Celebrations should be marked with beautiful, memorable cakes. This favorite of mine looks impressive, but is actually quite simple. Each tier uses the same ingredients in different quantities, so the chart will help if you want to make fewer tiers. Use a good brand of red coloring and, for a strong, vibrant color, avoid "natural red." Ready-to-roll fondant is available from supermarkets or specialty cake stores.
Round cake pan Small Tier 6in (15cm) x 3in (7.5cm) high Medium Tier 9in (23cm) x 3in (7.5cm) high Large Tier 12in (30cm) x 3in (7.5cm) high 6in/15cm cake board 9in/23cm cake board
For the cake: Take your first cake pan and draw round it twice onto parchment paper. Cut out both circles. Measure the circumference of the pan with string, then cut a long strip of paper the length of the string and fold in half lengthwise. Grease the pan with melted butter and place one of the paper circles into the bottom. Grease, then add a second circle and grease again. Press the paper strip onto the inside edge of the pan and grease. If you're making multiple tiers, repeat with the other pans. Preheat the oven to 350 degrees F (180 degrees C). Put the butter and sugar into a large bowl and beat together until light and fluffy. Gradually beat in the eggs, vanilla, salt, and all-purpose flour to prevent the mixture from curdling. Add the cake flour, unsweetened cocoa, and baking powder and give it a final beat to mix together. Add the food coloring and mix well. Spoon into the prepared pan and bake for the recommended time (small 30 to 40 mins; medium 65 to 75 mins; large 75 to 85 mins). The cake is ready when firm to the touch and a skewer inserted into the center comes out clean. Let cool in the pan for 5 minutes then turn out onto a cooling rack (you may need two racks side by side for the largest cake). Peel off the lining paper and let cool. Making the buttercream: Prepare the ingredients for the relevant number of tiers. You can make the buttercream in a single batch, so you'll need only one large bowl. Cream together the softened butter and confectioners' sugar until light and fluffy. Beat in the cream cheese and a few drops of vanilla extract to taste. Cover the surface of the buttercream with plastic wrap and chill until ready to use. Cutting and layering the cakes Using a long-bladed serrated knife carefully cut the smallest cake in half and sandwich back together with 3 heaped tablespoons of buttercream. Spread a teaspoon of buttercream onto the center of the smallest cake board and put the cake on top (this will stop the cake sliding off the board). Cut the remaining cakes in the same way, using 6 heaped tablespoons of buttercream to sandwich the medium cake and 8 heaped tablespoons of buttercream for the large one. Place the medium cake upside down on its cake board and the large cake on the largest cake board. Spread half the remaining buttercream in a thin layer over the top and sides of the cakes to cover. Refrigerate until set to the touch and then spread the remaining buttercream over the cakes to give a perfect finish. Covering with fondant Cut a piece of string for each cake to measure the combined length of the top and sides - this will be the size to which to roll your circle of fondant. Ice just one cake at a time, as fondant can dry out very quickly. Make sure your counter is clean and dry, then knead the fondant until warm and pliable. Place 2 tablespoons of confectioners' sugar in a small sifter and use to lightly dust your counter. Roll out the fondant to 1/6in (3 to 4mm) thick and keep turning so that it stays circular. Carefully slide your hands and arms under the fondant, then lift centrally over the cake and lay onto the buttercream (you could use a large rolling pin for this instead - simply hold the pin over the center of the fondant and flip the paste over it. Lift, then position and roll over the cake). Dust your hands with a little confectioners' sugar and rub them gently over the cake to make sure the fondant has stuck to the buttercream underneath. Use a sharp long-bladed knife to trim the edges, cutting downward cleanly (keep wiping the knife blade, or the paste will build up and make it difficult to get a clean cut). Repeat with the remaining cakes and fondant. Save any trimmings to make decorations, flowers, or frills - keep well wrapped in plastic wrap until ready to use, to prevent from drying out. Stacking the cakes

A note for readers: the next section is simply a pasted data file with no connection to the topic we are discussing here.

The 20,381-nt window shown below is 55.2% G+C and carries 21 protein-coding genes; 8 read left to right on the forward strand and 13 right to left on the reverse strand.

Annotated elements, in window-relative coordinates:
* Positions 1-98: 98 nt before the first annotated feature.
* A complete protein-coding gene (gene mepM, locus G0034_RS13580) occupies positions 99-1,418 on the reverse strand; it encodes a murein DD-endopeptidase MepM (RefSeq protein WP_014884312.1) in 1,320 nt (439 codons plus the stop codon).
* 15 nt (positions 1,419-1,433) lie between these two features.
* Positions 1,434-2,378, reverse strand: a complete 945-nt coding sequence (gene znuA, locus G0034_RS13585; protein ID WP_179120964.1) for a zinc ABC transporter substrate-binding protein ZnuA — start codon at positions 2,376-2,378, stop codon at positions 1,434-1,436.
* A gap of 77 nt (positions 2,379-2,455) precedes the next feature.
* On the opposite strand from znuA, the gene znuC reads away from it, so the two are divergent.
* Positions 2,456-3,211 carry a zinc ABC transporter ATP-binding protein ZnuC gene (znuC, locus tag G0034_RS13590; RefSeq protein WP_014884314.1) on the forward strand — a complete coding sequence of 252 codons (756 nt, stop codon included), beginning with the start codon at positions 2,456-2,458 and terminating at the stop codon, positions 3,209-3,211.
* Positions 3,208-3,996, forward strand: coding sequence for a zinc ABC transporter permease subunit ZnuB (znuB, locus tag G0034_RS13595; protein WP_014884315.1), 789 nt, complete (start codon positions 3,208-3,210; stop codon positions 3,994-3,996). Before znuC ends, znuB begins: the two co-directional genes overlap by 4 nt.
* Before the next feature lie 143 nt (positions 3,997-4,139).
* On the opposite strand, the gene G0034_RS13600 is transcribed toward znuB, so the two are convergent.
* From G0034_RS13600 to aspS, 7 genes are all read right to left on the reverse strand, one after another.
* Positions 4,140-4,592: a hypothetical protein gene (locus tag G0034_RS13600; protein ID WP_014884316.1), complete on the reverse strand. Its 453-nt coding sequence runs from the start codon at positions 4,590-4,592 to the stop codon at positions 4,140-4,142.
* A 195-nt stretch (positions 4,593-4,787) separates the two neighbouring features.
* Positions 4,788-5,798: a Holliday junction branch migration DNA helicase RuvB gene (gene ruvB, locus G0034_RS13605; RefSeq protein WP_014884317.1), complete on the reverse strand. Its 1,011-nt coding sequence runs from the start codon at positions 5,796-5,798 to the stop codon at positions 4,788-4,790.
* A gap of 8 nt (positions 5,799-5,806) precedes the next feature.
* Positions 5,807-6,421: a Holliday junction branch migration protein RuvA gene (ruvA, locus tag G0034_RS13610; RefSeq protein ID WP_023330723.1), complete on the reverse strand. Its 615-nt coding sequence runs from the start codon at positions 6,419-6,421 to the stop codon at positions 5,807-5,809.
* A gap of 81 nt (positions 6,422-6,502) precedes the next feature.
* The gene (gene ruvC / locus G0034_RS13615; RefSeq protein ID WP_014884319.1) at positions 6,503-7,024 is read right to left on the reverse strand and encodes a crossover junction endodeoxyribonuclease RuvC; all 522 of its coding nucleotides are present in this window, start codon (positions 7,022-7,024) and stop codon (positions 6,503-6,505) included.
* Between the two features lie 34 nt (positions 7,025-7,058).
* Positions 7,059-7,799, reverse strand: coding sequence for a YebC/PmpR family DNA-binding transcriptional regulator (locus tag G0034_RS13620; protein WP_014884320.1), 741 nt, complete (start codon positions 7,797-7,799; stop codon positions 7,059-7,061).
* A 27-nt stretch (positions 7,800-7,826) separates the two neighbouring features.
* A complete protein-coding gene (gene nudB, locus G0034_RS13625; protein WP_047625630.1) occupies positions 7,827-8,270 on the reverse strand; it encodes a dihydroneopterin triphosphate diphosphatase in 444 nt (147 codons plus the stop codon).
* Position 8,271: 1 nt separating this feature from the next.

To stack the cakes, you'll need the help of some dowel rods, because the sponge and frosting are too soft to support the weight of each other. Dowels can be bought from specialty cake stores; however, as every cake is different they do need to be cut to size. Only the bottom two tiers need them, so you will need eight rods in total. Hold a rod at the side of the cake and mark with a pencil where the frosting comes to. Cut the rod and three others to the same length. Push the rods into the cake about 2in (5cm) away from the sides, to form the four corners of a square in the center of the cake. They should not rise above the level of the frosting. If you have miscalculated and the dowel is too long, remove it and shave off any excess with a sharp knife. Measure, then cut and insert the rods in the same way for the medium cake. The three cakes can now be stacked directly on to each other. Once they're stacked, it's best not to move them about, so it's safest to assemble them at your venue or in the position you want them to be displayed. Serve with Bride and Groom and lots of alcohol!